Junk food and soft drinks
Criticism around sugar in particular has reached fever pitch over the course of the current government, with pressure groups including Action on Sugar, the Children's Food Campaign and British Heart Foundation heaping pressure on brands to slash sugar content.
As has been evident this week, Labour appears willing to have a fight with big business. Shadow health secretary Andy Burnham recently pledged to "take tougher action" to protect children from "commercial pressures caused by alcohol, sugar and smoke" and the party is expected to include a 9pm watershed for HFSS (high in fat, salt and sugar) products in its manifesto.
Major brands including Coca-Cola, PepsiCo and Mars have already taken voluntary steps to reduce sugar, salt, fat and calories from products through the Conservative-led Responsibility Deal.
But critics say these steps do not go far enough and Labour is said to be considering scrapping the Deal in favour of a tougher approach if it returns to power.
'Junk food' and soft drinks brands look set to be in the firing line for the immediate future.
Marketing to kids
In 2011 the government commissioned the Bailey Review, which investigated the commercialisation and sexualisation of childhood.
It recommended the industry take voluntary action to halt "inappropriate" advertising and marketing and not take advantage of gaps in regulation, particularly around "new media" where regulation could not keep up.
It called on businesses to act responsibly or risk tighter rules but pressure groups argued the recommendations didn’t go far enough, especially around "junk food".
In 2013, the government praised efforts by the industry to act on the recommendations, though issues around branded online games and music videos were highlighted as ongoing areas of concern.
And with the threat of tougher regulation ever swinging overhead, marketing to children will continue to be on the agenda.
As well as the expected manifesto on restricting ads of HFSS products, a Labour government would go further to crack down on the use of cartoon mascots and on-pack advertising.
A key battle ground because it whips up popular opinion, Labour has made its stance on tobacco clear: it would introduce plain packs and slap a levy on big tobacco to help fund the NHS.
This has jolted the coalition into action. In a counter move to strip away the competitive advantage of a policy that has growing public popularity (despite violent opposition from tobacco brands), the government announced earlier this month it would press ahead with plain packs.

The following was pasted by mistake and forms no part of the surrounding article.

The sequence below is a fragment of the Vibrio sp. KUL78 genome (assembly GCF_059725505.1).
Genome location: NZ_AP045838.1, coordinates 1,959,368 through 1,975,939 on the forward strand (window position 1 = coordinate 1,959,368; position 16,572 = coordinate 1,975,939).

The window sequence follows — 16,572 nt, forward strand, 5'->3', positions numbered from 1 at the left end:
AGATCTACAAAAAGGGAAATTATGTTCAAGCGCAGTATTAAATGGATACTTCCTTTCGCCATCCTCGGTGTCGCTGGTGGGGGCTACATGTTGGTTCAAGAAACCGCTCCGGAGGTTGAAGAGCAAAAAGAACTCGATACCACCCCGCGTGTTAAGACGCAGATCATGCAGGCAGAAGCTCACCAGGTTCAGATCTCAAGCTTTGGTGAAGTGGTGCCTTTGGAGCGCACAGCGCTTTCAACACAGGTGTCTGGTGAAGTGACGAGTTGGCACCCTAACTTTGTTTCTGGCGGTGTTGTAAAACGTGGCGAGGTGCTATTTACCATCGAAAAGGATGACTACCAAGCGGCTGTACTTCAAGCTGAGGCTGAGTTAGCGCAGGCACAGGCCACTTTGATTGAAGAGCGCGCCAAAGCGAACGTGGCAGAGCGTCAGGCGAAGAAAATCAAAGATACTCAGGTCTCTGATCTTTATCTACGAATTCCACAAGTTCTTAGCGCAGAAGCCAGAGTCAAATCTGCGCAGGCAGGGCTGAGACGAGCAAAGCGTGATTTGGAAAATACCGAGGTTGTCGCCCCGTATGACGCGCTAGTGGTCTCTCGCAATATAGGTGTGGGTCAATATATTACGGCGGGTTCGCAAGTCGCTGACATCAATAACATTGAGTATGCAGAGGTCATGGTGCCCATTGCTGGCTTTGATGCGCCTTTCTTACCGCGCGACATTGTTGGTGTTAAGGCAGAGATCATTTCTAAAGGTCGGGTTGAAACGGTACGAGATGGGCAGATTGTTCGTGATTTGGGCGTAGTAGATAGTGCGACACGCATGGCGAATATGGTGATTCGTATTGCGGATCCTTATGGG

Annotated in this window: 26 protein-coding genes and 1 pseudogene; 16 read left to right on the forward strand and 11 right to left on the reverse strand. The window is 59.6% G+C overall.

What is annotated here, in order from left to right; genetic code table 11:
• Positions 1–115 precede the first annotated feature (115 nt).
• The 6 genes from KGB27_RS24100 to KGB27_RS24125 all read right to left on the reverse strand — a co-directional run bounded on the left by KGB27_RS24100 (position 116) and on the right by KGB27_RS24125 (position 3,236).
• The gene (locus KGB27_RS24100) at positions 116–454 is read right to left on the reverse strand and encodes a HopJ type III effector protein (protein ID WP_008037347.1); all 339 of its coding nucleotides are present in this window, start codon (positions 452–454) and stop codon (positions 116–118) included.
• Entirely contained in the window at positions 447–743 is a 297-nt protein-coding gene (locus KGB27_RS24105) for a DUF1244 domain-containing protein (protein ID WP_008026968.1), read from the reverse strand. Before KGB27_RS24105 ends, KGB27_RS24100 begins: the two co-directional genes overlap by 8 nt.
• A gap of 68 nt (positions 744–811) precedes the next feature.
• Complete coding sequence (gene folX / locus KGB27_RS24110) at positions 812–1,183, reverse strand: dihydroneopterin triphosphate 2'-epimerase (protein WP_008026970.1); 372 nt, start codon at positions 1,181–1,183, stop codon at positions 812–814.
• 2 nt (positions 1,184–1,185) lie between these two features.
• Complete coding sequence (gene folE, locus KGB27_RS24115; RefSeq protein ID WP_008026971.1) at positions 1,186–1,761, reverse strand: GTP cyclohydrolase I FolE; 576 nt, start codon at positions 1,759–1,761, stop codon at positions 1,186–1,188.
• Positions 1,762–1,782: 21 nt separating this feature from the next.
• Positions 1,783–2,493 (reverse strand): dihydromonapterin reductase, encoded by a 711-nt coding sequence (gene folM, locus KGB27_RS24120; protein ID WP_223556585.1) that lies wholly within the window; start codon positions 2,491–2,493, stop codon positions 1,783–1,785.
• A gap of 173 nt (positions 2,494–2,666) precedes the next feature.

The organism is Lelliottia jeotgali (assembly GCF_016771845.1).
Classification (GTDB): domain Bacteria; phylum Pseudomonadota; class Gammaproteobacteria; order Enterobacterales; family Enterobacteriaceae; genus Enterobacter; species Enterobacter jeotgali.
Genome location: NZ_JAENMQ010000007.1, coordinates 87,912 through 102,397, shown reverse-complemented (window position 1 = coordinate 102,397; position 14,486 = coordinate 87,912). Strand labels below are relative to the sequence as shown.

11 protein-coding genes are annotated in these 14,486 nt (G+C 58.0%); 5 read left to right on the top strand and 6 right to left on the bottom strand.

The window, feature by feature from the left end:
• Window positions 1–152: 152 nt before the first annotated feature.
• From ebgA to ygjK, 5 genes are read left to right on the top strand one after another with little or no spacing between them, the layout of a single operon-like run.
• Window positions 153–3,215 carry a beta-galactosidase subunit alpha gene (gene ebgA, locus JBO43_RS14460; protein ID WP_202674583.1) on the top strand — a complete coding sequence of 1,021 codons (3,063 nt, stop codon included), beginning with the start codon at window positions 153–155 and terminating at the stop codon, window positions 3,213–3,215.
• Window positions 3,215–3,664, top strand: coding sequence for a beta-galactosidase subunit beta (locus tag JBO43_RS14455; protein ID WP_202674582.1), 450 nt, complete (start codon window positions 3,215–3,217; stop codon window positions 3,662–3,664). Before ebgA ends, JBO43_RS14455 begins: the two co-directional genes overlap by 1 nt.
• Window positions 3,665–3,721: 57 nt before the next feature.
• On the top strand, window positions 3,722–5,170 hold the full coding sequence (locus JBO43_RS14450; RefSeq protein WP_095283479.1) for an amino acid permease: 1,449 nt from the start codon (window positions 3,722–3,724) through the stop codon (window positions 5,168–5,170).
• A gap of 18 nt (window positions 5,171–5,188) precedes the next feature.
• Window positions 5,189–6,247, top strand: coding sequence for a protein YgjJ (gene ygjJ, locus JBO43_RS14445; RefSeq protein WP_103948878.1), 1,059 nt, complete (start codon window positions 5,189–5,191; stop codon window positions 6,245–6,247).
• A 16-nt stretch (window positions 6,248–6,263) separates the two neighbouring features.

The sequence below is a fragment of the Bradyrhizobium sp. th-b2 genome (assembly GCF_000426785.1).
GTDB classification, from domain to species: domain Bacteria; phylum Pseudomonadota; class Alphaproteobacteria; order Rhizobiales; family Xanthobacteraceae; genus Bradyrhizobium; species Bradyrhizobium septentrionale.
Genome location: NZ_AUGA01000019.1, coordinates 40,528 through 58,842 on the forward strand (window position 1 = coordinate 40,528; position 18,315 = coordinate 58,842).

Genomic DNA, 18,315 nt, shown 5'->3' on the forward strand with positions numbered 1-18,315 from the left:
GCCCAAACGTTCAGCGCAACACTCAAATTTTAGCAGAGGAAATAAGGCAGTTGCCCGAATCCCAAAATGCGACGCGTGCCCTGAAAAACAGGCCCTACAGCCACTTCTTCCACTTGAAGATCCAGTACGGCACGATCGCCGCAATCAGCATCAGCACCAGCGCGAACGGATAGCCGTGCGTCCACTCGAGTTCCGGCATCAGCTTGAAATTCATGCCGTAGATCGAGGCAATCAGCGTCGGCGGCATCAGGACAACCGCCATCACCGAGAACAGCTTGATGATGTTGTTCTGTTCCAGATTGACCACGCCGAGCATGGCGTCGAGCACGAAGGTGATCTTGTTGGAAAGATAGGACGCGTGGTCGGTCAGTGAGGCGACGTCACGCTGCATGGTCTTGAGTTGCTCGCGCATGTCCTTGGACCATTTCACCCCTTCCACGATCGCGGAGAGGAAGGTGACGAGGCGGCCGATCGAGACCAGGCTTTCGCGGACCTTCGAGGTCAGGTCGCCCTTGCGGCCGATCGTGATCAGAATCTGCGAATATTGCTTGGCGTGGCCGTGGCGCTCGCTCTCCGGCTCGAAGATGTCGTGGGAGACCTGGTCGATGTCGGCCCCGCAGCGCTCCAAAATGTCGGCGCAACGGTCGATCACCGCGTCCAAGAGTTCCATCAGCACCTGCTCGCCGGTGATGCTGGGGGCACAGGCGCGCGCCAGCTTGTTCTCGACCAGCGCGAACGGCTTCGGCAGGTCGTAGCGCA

This was despite a number of previous u-turns on a policy first floated in 2010. The move is deeply unpopular with retailers and other businesses involved in the sale and supply of cigarettes.
Unsurprisingly, tobacco brands have not welcomed the news - with the likes of Silk Cut owner Japan Tobacco International slamming the move as "unlawful". It is likely tobacco brands will challenge the government over the move - as brands claim enforcing it could breach trademark rights.
In the firing line from all political directions, payday loans are controversial with opponents slamming the industry as expensive and exploitative.
Loans brands are already under close scrutiny, with the Conservative party announcing caps on charges and Labour claiming it would go even further - by giving local councils the power to limit the spread of payday loans businesses as well as betting shops.
With many vocal opponents - including the Archbishop of Canterbury and Labour MP Stella Creasy - it's likely pressure will only increase.
Another topic that whips up public opinion is alcohol. To address "problem drinking", the government explored slapping a minimum unit price on alcohol products to ban ultra cheap multi-buy promotions but shelved plans in 2013.
However, following criticism from pressure groups like Alcohol Concern and also the Labour party for 'u-turning' on the plans, David Cameron suggested it could be reconsidered in future, but that more evidence was needed to make it work.
A Labour government would tackle alcohol related harms by implementing minimum unit pricing, restricting where alcohol could be sold in supermarkets, imposing higher taxes on high strength booze and even looking into restricting sponsorship of sports events by alcohol brands (sponsorship spend is estimated at £300m a year).
Alcohol Concern this week released a report claiming children are more aware of alcohol brands that sponsor major sporting events than of crisp or biscuit brands. It is lobbying to tighten the rules for alcohol advertisers, though the ISBA hit back at the claims saying guidelines are already "strict" and "robust".
Forcing brands to display calorie content on pack is also on the agenda.
Not as divisive as some of the other sectors in the firing line, but nonetheless, with chewing gum littering the streets of UK cities, there are calls for brands to be taxed to help foot the bill.
The Communities & Local Government select committee is said to be poised to back a new gum tax. A report by the cross-party group of MPs calling for a 5p levy to contribute towards the cost of cleaning up the streets is set to be published before the election. However, Wrigley need not panic; a 'chewing gum tax' has been mooted many times down the years but has yet to come to fruition.